In African American religious culture, there is a formulaic trope known as the call story. Narratives spun by preachers about the moments in their lives when they were called to preach, call stories typically involve a crisis—a near-death experience, the loss of a loved one, a low point in one’s life—when a higher power speaks to and calls the person into service. Over the years, I’ve heard many a call story from preachers whose rousing sermons crescendo with tales of sitting down by a riverside, a tree, a rock, or some other majestic natural formation while reckoning with their past and contemplating their future, being pressed by some otherworldly force to step up, speak out, and stand firm in the obligation to spread the good news—to heed the call.
My call story is less dramatic and perhaps even a bit banal, but nonetheless just as compelling. It all began on a cold but sunny January 14, 2020, when I received a call—not from God, but from the WittKieffer search firm, about an “opportunity.” Turns out that the opportunity was becoming a candidate for the deanship of the School of Communication. I took the call as a courtesy but quickly rebuffed the caller, providing a laundry list of reasons why I was not interested and how I was enjoying my sabbatical. The voice on the other end of the line listened patiently to my travails before posing one haymaker question: “Are you at a point in your career where you are simply interested in accumulating more accolades, doing your own research, and performing, or are you at a point where you want to support the careers of others?” I was gobsmacked by the question—and a little offended by what I believed was a false binary—and responded accordingly:
(Clutching my pearls) “I’ve never been only interested in my own career. I’ve always been a big-tent person.” (Silence) “Okay, then,” the caller said. “That’s information for you as you ponder this opportunity.” Still, I stated my disinterest and indicated that I would not be applying. Yet the question haunted me.
Fast forward six weeks later. I was in Sydney, Australia, on my annual writing retreat. I got another call, this time from a managing director of the firm, who just wanted to chat once more about the opportunity because the window for submitting a letter of interest was closing. “People who pursue these leadership roles typically shouldn’t have them,” the managing director shared. “But people like you, who are discerning and have done a lot of self-reflection, should at least go through the process. It doesn’t mean you’ll get the job, and if you get the offer it doesn’t mean that you have to take it. But you’ll never know unless you go through the process. You don’t want to look back and regret not at least exploring this opportunity.” Only an agent of God could be so crafty with that one provocation. Needless to say, I took the bait.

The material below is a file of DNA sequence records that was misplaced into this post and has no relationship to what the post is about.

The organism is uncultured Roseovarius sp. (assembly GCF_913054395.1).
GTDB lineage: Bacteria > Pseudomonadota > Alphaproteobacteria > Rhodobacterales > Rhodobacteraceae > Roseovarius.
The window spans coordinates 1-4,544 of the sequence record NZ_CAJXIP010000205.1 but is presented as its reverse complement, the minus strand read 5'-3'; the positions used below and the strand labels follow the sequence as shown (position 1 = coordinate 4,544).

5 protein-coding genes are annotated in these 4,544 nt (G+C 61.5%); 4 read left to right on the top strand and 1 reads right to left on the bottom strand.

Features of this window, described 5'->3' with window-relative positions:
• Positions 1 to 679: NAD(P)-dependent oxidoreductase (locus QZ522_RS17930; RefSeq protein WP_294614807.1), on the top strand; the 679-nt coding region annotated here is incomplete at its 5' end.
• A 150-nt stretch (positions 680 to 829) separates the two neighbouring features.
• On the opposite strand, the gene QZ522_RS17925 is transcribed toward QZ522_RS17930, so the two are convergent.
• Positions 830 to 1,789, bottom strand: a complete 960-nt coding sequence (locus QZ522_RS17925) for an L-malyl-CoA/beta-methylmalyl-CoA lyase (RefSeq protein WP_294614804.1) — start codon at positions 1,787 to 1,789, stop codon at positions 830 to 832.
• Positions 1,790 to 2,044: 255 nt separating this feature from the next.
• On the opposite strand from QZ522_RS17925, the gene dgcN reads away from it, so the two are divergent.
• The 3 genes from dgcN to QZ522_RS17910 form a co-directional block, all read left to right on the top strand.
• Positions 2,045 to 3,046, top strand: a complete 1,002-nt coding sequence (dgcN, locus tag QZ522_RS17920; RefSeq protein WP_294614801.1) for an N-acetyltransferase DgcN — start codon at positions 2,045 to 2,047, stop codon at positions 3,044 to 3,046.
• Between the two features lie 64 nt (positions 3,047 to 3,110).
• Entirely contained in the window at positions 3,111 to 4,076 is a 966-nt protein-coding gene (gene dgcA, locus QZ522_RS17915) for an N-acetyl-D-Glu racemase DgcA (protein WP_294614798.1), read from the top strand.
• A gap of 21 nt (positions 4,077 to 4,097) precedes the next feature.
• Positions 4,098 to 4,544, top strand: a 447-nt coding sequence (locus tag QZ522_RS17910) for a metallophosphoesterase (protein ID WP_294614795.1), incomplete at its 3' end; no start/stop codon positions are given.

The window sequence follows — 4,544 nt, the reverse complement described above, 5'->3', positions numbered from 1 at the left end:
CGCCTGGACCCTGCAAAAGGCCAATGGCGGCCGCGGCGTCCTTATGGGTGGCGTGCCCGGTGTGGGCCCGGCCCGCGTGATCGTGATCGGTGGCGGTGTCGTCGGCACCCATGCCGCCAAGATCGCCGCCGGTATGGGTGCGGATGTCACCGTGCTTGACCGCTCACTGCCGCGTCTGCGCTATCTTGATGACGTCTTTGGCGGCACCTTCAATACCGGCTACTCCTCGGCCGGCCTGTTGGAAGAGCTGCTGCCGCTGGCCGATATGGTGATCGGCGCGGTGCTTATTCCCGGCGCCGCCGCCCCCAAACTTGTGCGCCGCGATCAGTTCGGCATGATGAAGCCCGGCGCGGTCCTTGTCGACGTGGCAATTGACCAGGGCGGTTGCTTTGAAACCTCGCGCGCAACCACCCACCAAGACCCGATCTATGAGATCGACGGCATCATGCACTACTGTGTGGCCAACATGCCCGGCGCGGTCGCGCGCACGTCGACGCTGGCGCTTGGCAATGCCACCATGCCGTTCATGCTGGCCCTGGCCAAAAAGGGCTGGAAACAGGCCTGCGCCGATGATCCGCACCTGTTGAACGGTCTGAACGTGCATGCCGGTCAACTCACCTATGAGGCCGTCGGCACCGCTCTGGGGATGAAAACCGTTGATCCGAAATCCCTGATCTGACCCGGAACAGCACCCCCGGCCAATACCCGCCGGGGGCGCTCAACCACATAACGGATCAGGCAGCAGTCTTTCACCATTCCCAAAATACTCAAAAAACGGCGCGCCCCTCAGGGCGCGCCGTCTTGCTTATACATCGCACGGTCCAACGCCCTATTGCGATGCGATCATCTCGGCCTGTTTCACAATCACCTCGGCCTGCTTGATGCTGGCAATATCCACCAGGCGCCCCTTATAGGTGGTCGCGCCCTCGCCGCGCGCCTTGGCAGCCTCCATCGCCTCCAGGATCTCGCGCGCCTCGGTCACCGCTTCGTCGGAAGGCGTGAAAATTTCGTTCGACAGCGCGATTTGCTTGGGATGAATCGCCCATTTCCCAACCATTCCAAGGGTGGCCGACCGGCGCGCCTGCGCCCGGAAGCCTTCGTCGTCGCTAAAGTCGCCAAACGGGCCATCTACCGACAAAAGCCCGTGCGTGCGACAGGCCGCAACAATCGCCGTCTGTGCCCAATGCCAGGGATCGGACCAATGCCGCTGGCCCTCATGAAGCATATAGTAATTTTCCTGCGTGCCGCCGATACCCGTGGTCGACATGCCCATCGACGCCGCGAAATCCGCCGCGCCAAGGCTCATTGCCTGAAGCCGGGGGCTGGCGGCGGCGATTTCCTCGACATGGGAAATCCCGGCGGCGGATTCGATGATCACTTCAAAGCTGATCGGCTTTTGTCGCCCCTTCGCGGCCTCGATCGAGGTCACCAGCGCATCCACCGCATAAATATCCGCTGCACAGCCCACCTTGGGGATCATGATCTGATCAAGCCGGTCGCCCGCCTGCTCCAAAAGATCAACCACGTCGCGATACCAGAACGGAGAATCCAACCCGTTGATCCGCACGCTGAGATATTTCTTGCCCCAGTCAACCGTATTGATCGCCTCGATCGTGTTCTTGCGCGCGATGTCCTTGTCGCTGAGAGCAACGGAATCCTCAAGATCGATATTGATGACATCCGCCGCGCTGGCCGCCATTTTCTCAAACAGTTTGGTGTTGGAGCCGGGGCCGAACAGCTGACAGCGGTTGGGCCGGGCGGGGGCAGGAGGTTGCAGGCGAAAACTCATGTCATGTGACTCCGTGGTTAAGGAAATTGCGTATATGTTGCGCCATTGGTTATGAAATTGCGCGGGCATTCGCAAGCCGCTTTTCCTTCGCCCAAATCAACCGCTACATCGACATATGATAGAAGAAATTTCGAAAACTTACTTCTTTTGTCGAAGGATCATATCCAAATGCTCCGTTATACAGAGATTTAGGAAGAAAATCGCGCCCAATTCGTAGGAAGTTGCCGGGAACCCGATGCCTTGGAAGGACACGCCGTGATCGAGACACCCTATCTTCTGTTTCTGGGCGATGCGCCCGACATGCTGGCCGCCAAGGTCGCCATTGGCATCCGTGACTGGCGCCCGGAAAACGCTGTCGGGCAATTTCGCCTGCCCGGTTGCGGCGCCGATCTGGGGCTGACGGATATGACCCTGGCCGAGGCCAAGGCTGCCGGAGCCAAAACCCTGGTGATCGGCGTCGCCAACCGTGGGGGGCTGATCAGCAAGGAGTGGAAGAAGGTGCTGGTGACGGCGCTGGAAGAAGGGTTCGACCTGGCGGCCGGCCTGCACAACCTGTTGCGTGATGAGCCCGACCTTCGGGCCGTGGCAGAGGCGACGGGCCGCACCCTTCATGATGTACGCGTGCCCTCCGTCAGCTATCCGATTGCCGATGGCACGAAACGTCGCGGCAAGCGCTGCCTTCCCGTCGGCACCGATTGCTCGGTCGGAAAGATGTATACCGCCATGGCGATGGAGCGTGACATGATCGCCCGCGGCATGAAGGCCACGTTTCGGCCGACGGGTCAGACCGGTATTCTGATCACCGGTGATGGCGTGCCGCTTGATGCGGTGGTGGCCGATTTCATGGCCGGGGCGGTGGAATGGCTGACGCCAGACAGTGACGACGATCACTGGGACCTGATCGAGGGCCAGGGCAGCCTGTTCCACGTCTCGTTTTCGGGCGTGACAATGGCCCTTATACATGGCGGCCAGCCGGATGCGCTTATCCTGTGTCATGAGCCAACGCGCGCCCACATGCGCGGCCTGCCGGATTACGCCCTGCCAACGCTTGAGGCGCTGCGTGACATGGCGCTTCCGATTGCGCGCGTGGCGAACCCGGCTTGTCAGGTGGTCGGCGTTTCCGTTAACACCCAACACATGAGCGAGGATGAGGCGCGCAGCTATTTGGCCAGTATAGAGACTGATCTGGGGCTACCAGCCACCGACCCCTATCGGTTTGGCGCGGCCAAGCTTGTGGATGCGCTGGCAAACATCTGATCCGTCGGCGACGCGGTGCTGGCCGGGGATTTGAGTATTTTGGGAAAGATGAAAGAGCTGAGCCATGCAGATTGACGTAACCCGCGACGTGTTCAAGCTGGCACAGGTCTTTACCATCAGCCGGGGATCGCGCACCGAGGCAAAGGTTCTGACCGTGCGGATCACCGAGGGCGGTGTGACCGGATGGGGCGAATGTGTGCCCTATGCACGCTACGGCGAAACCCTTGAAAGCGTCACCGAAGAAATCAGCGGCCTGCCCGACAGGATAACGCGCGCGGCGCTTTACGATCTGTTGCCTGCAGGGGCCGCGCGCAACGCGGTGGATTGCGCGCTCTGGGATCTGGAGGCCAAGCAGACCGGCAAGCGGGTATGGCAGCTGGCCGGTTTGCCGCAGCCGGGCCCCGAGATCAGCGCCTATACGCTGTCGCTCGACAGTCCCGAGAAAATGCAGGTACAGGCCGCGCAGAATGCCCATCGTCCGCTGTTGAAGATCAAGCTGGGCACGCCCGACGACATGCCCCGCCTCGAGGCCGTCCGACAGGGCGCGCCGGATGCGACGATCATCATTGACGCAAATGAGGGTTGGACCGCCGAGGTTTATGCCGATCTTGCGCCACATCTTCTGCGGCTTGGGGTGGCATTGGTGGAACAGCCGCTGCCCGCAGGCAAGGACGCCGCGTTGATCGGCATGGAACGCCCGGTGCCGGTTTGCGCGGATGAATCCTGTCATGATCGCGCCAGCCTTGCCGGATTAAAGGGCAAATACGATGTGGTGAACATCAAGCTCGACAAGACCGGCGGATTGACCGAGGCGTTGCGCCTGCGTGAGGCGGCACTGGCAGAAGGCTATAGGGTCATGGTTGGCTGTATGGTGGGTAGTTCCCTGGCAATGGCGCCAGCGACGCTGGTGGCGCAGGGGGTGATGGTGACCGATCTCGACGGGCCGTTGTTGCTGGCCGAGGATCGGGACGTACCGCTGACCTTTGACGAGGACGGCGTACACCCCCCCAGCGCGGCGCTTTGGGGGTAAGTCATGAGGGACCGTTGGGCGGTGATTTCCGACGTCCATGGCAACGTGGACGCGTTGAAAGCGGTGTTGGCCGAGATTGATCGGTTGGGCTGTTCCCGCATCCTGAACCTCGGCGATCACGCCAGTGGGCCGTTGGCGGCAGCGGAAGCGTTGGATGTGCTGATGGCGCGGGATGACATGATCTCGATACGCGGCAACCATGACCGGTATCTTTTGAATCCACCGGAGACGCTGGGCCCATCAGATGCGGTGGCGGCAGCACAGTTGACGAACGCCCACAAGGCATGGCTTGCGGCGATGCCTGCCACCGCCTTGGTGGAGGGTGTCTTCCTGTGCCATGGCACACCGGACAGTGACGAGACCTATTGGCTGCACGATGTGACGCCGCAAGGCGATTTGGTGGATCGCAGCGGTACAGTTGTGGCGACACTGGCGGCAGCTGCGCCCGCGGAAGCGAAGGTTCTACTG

We all know well what happened next. As I was interviewing for this position, we devolved into an economically devastating global health crisis, a stark national reckoning with anti-Black racism, continuous attacks on election integrity and democratic norms, and a swelling distrust of the truth. The prospect of leading this school through a series of ongoing catastrophes had me feeling like my call story was out of sequence—my crisis came after the call. And as I became more and more overwhelmed and angry at this cruel joke the universe had played on me, the voice of my grandmother came to me in an almost inaudible whisper: “Be still, child, and know.” And in the quietude of my own self-pity, I had to wrestle with knowing that I had no right to complain, that I had been called for a reason, and that, indeed, my 20 years at Northwestern had prepared me for this moment. The barrage of challenges crystallized my convictions, and I found that what I wanted for the school—a more equitable distribution of opportunities and resources for our students; better racial and ethnic representation among students, faculty, and staff; a culture of support, encouragement, and mentorship; and a chance to heal from the inside out—was exactly what we needed, what I needed.
Since it was announced last June that I would be the seventh dean of the School of Communication, I have been overwhelmed by your support and encouragement. Our National Advisory Council greeted me with open (virtual) arms and has pledged to assist me as we put diversity, equity, and inclusion at the forefront of our work. Our alumni, who saturate all industries, have been reaching out to connect more with our students and faculty, some of whom you’ll meet in this issue. Those folks who have become disengaged from or disenchanted with our school will, I hope, read a little about me and where I come from and consider reconnecting.
I want anyone who identifies as a member of an underrepresented group to know that we’re doing the hard work of confronting past sins, holding ourselves accountable, and taking decisive steps toward making this school stronger—especially for our Black students, faculty, staff, and alumni.
This issue highlights them—us—and makes a demonstrative statement that we’re building a community keen on amplifying voices so often silenced, perspectives historically ignored, and differences rarely celebrated. This year has forced us to be a new kind of school, but we are choosing to be a better one. Indeed, we are heeding the call and taking advantage of the opportunity.
E. Patrick Johnson
Dean, School of Communication
Annenberg University Professor